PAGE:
Note the downturn for the last few years. If the cyclic pattern of the last 128 years continues, and there is no evidence that it will not, there will be a period of about 32 years during which the average global temperature will decline. The decline will be about 0.12°C over that period. The data and the projection of the long term trend along with the cycle are shown below.

There is a long term trend. Its value is found by computing the slope of the line between two low points in the cycle or two high points. That value is 0.005°C per year. This is equivalent to 0.05°C per decade and 0.5°C per century.

The slopes for the two types of episodes are the sums of the cycle trend and the long term trend. Thus the slope during an upswing is 0.0195°C per year which is the sum of 0.005°C per year for the long term trend and 0.0145°C per year for the cycle trend. Thus the cycle trend slope is nearly three times as large the long term trend. The slope for a downswing is -0.004°C/yr which is the net result of a slope of -0.009°C/yr for the cycle trend and +0.005°C/yr for the long term trend.

The projection on the basis of the past cycle in global average temperatures is then a downswing from now until about 2038 when the global temperature will be 0.12°C below the 2008 level. From 2038 the temperature will rise until about 2070 when the temperature anomaly will be about 0.969°C, about 0.35°C above the 2005 level. From 2070 the temperature will decline and by 2100 the temperature will be only about 0.25°C above the 2005 level.

Confidence Limits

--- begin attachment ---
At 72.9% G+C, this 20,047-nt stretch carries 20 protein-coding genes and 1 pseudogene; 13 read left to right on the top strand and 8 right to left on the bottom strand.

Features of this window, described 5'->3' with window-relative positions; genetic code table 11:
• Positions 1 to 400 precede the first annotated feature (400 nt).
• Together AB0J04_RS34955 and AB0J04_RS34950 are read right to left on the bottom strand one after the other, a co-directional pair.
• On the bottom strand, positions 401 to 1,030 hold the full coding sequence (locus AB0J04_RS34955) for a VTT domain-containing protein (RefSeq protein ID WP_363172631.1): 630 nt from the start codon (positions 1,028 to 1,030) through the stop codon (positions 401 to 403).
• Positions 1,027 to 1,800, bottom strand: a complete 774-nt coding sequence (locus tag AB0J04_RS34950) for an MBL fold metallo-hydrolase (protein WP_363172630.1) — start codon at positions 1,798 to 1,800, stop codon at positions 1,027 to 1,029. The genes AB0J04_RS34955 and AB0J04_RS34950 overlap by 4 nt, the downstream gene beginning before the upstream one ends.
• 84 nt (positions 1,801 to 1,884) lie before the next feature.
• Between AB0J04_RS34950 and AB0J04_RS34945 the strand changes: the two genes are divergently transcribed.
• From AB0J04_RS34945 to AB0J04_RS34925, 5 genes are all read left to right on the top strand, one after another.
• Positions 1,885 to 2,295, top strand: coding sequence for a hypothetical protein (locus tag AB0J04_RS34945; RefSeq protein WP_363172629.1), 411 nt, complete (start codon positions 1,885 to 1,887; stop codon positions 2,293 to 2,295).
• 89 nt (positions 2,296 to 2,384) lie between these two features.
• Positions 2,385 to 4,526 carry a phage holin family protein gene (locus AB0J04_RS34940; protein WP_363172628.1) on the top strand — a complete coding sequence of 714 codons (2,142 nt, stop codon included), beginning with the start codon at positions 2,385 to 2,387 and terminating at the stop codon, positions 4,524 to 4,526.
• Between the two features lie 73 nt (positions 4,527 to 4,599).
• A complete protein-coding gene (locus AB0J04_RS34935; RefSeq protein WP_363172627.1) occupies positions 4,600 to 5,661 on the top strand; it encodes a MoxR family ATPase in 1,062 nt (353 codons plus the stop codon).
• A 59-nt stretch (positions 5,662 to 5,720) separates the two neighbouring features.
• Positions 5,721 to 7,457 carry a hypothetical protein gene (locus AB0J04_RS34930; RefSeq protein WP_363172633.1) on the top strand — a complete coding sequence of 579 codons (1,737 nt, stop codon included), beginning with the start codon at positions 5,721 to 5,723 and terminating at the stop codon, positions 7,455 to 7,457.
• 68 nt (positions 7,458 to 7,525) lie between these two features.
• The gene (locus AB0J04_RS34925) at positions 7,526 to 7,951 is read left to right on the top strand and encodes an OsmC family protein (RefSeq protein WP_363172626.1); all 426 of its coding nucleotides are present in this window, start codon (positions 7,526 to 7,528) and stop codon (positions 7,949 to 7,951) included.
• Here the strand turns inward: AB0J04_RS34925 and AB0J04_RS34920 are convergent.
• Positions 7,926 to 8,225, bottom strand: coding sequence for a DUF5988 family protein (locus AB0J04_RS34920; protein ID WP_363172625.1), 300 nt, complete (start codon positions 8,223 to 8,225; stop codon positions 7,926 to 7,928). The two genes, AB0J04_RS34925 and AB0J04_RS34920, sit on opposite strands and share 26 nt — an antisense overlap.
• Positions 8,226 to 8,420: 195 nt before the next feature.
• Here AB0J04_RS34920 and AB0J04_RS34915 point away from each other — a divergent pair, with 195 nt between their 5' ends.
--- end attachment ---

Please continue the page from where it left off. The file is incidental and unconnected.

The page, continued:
The computation of a margin of error for the projections would be complicated, but it can be said that the standard error σ of the estimate for the regression equation is 0.087°C, so ±2σ is ±0.174°C.

Consider a regression of a variable y based upon a set of explanatory variables x. (The red color is to denote that x is a vector.)

y = β·x + u

where β is the vector of coefficients and u is a random variable with variance σu.

The general formula for the standard deviation of the regression estimate of y when x=x0, y(x0), is

= σu[1 + x0TV-1x0]½

where V is the variance-covariance matrix for the explanatory variables.

For a derivation of this formula see Confidence Limits.

From the standard deviation σy(x0) the 95 percent level confidence limits are computed as

y(x0) ± 2σy(x0)

For a simple, one variable regression y=a+bx+u the confidence limits would look like the following graph.

The quadratic spread of the limits comes from the uncertainty of the estimates of the regression coefficients. The farther the projection variables are from their average values the wider the spread. The spread at the average values comes from the intrinsic unpredictability due to the random term u.